Field of Science

By the Light of the Pony

Light-emitting organs have evolved in many different species of marine fish. For the greater part, they are associated with inhabitants of the deep sea, the twilight and midnight zones beyond the reach of celestial light. Light production by species found in shallow waters is much less common. Nevertheless, one particularly notable radiation of near-surface glowers is the ponyfishes of the family Leiognathidae.

Leiognathus equulus, copyright Sahat Ratmuangkhwang.

Ponyfishes are small, mostly silvery fishes found in coastal and brackish waters in tropical regions of the Indo-West Pacific. The largest ponyfishes grow to about 25 cm in length but most species are much smaller (Woodland et al. 2002). They live in large schools that forage near the surface at night, descending close to the bottom sediment during the day. Why these animals are referred to as 'ponyfishes', I have no idea (perhaps the head is meant to look a bit pony-like?) An alternative vernacular name of 'slipmouth' makes a lot more sense as these fish have highly extensible jaws that can be used to snipe prey out of the water. A groove along the top of the skull allows for reception of a long, mobile premaxilla, supporting the mouth as an elongate tube when extended. Most ponyfishes are planktivores with simple, minute teeth in the jaw and the mouth extending horizontally. Species of the genus Deveximentum have the mouth tilted obliquely at rest so that it stretches upwards when extended. Members of the genus Gazza are piscivores when mature, feeding on other fish, and possess a pair of large caniniform teeth in each of the upper and lower jaws to hold their prey (James 1975).

Ponyishes are also notable for their elaborate light-producing organs. In most bioluminescent fishes, the photophores sit on or close to the skin surface but in leiognathids it is an internal outgrowth of the gut. A cavity around the end of the oesophagus houses colonies of bioluminescent bacteria, usually the species Photobacterium leiognathi. This light organ sits alongside or projects into the gas bladder which has a reflective internal coating. In many species, patches of scale-less, translucent skin allow the transmitted light to shine forth brightly. Muscular 'shutters' associated with the light organ allow the fish to control light transmission more directly (Woodland et al. 2002).

Photopectoralis bindus, copyright D. G. R. Wiadnya.

In a review of ponyfish taxonomy by James (1975), no mention was made of the light-emitting organ or many of its associated structures (though reference was made to the absence of scales on certain parts of the body). With the exceptions of the distinctive genera Gazza and Deveximentum, ponyfishes were assigned to a broad genus Leiognathus. Since then, variations in the structure of the light organ have been recognised as taxonomically significant, allowing the recognition of several genera divided between two subfamilies Leiognathinae and Gazzinae (Chakrabarty et al. 2011). Leiognathinae is defined by plesiomorphic characters and is likely to be paraphyletic to Gazzinae (Sparks & Chakrabarty 2015).

Because of the nocturnal habits of ponyfish and the delicacy of the light-emitting structures, our understanding of how light production functions in Leiognathidae remains somewhat limited. In Leiognathinae and females of Gazzinae, the light organ is relatively small and the external body surface lacks translucent patches. For the most part, light is expressed in these individuals as a uniform ventral glow that probably functions as counter-illumination (the light from the venter prevents the fish from appearing as a silhouette against light from the water surface to predators swimming below). Alternatively, light may be flashed to warn school-mates of danger. In males of Gazzinae, conversely, the light organ is enlarged relative to females and associated with translucent 'windows'. The shape of the organ and the arrangement of the 'windows' is a primary factor in distinguishing genera. Rhythmic flashing of light has been observed in males of many gazzine species and is probably characteristic of the group as a whole. Woodland et al. (2002) observed a school of several hundred Eubleekeria splendens flashing their lights synchronously shortly after nightfall. The exact function of such displays is uncertain, whether in courtship displays, co-ordinating school movements, attracting prey or dissuading predators. The sexually dimorphic nature of the light organ system, together with its species-specific expression, might seem to favour the first of these options but it should be noted that they are not all mutually exclusive.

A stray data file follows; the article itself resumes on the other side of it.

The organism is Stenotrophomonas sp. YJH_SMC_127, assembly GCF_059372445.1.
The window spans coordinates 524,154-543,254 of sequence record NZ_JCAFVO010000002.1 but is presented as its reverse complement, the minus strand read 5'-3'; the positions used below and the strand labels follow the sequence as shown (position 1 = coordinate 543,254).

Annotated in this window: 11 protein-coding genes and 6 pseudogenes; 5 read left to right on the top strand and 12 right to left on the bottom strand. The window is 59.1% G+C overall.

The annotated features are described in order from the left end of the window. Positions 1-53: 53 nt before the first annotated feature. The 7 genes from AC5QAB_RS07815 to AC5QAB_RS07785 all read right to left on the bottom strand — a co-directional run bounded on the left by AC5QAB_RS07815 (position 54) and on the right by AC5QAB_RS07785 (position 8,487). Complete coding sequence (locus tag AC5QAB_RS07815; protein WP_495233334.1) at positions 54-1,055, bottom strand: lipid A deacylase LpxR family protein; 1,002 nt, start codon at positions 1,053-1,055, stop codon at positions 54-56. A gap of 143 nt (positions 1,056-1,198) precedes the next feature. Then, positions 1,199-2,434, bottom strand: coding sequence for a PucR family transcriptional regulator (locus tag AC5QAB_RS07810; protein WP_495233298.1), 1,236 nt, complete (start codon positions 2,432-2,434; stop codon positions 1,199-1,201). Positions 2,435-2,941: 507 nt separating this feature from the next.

Despite their small size, ponyfishes are often significant food fish for people living in areas where they are found. Thanks to their schooling behaviour, they are often a major component of dredge catches. In the Philippines, they are used for making bagoong, a fermented fish paste. In other places, they may be cooked whole after cleaning. The glow, sadly, does not survive the process.


Chakrabarty, P., M. P. Davis, W. L. Smith, R. Berquist, K. M. Gledhill, L. R. Frank & J. S. Sparks. 2011. Evolution of the light organ system in ponyfishes (Teleostei: Leiognathidae). Journal of Morphology 272: 704–721.

James, P. S. B. R. 1975. A systematic review of the fishes of the family Leiognathidae. J. Mar. Biol. Ass. India 17 (1): 138–172.

Sparks, J. S., & P. Chakrabarty. 2015. Description of a new genus of ponyfishes (Teleostei: Leiognathidae), with a review of the current generic-level composition of the family. Zootaxa 3947 (2): 181–190.

Woodland, D. J., A. S. Cabanban, V. M. Taylor & R. J. Taylor. 2002. A synchronized rhythmic flashing light display by schooling Leiognathus splendens (Leiognathidae: Perciformes). Marine and Freshwater Research 53: 159–162.

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